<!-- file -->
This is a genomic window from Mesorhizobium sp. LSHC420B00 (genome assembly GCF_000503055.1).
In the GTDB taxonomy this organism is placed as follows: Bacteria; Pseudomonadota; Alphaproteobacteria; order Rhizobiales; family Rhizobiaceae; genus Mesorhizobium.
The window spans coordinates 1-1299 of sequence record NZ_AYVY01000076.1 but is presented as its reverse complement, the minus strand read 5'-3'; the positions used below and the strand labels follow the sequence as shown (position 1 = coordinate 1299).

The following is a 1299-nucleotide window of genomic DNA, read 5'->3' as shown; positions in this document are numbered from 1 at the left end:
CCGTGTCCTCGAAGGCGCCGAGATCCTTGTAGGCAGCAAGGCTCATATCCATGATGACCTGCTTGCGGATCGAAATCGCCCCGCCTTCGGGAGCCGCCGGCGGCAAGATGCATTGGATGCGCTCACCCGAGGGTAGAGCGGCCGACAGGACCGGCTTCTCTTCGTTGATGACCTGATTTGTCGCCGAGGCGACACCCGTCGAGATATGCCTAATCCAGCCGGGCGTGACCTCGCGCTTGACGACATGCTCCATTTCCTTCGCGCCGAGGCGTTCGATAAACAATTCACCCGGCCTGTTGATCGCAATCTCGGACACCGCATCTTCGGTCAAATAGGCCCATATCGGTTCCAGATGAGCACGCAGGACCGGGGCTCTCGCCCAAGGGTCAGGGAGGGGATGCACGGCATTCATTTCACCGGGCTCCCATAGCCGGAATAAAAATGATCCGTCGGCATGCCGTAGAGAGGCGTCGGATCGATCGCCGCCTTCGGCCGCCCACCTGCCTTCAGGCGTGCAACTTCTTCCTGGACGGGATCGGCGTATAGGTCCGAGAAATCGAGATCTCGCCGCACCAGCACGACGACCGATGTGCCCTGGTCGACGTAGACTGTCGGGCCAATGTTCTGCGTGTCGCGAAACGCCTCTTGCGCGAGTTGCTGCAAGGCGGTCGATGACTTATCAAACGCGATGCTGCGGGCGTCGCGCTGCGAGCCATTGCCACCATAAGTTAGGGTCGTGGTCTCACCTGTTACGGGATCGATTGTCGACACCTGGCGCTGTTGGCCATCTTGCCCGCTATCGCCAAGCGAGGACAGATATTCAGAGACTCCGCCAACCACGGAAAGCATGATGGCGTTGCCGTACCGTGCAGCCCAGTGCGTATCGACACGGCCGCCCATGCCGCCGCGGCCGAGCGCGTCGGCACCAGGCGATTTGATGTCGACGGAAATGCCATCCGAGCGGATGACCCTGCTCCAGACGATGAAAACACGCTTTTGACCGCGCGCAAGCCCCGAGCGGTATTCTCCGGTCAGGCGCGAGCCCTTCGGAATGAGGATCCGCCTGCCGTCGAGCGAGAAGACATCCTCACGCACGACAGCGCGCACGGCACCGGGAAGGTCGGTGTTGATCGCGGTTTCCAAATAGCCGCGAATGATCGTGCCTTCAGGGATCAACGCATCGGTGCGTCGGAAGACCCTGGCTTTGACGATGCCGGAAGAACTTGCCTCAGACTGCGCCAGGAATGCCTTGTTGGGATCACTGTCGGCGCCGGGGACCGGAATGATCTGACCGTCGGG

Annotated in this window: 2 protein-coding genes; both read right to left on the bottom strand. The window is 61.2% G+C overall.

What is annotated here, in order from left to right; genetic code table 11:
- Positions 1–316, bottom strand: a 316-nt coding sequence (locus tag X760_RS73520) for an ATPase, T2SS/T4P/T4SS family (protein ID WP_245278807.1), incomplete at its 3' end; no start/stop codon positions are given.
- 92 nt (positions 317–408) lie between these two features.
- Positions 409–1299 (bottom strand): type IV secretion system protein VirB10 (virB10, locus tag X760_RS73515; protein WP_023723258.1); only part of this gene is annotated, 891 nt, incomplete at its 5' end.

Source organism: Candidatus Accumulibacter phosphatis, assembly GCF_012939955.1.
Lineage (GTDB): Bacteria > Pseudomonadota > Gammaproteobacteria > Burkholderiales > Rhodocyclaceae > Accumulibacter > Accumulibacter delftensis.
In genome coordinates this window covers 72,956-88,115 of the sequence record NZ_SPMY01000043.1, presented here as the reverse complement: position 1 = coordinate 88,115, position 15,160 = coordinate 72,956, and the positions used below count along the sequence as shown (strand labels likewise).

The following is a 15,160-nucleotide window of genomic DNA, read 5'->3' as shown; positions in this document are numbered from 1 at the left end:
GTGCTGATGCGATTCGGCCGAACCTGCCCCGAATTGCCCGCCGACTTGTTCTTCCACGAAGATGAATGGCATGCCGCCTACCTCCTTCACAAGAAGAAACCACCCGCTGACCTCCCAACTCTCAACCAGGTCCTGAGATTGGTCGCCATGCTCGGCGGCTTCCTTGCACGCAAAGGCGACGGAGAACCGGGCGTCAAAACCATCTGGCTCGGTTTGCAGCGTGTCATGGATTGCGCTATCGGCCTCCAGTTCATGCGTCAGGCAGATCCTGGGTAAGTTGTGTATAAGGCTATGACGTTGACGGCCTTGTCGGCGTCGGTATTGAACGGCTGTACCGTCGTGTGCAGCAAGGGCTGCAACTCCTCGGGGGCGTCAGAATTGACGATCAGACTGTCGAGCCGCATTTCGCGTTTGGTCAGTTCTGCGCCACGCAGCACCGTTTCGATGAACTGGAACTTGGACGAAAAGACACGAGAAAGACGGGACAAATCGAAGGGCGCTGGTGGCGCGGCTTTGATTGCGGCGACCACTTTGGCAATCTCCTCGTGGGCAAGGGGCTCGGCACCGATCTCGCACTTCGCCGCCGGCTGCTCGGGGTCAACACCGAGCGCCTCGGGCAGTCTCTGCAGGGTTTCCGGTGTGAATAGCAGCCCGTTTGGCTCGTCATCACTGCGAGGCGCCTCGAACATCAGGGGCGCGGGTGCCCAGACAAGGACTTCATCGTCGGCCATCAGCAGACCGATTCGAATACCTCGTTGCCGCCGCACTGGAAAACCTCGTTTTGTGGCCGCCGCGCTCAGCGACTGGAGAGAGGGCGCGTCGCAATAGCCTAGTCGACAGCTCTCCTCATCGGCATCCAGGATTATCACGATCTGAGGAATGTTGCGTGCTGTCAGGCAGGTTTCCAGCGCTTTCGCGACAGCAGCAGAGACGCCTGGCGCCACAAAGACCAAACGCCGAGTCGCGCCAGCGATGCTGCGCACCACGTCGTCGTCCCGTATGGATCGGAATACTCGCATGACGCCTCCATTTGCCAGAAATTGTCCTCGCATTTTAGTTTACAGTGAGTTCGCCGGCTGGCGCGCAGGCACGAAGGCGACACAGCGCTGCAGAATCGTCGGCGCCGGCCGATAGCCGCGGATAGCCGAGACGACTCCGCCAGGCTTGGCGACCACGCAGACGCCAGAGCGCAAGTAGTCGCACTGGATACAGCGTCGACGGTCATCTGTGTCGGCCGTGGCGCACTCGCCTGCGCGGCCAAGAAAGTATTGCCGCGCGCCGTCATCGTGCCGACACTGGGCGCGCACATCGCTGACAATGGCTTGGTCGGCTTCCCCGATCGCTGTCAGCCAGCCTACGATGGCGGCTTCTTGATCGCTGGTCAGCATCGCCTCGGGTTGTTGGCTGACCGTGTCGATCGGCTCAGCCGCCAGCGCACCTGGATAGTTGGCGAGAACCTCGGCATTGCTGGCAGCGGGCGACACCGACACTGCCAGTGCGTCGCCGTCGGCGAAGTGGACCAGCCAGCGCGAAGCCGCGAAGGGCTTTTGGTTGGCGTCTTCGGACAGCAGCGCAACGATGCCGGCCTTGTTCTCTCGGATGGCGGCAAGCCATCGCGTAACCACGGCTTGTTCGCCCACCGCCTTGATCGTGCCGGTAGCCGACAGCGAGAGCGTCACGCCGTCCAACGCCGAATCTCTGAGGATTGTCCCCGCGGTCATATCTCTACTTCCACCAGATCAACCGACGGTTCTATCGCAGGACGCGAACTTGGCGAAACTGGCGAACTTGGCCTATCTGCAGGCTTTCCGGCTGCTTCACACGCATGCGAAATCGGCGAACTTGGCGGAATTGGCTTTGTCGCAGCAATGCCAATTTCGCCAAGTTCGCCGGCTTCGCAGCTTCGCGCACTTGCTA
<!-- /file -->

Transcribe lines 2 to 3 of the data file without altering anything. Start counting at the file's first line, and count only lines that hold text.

In the GTDB taxonomy this organism is placed as follows: Bacteria; Pseudomonadota; Alphaproteobacteria; order Rhizobiales; family Rhizobiaceae; genus Mesorhizobium.
The window spans coordinates 1-1299 of sequence record NZ_AYVY01000076.1 but is presented as its reverse complement, the minus strand read 5'-3'; the positions used below and the strand labels follow the sequence as shown (position 1 = coordinate 1299).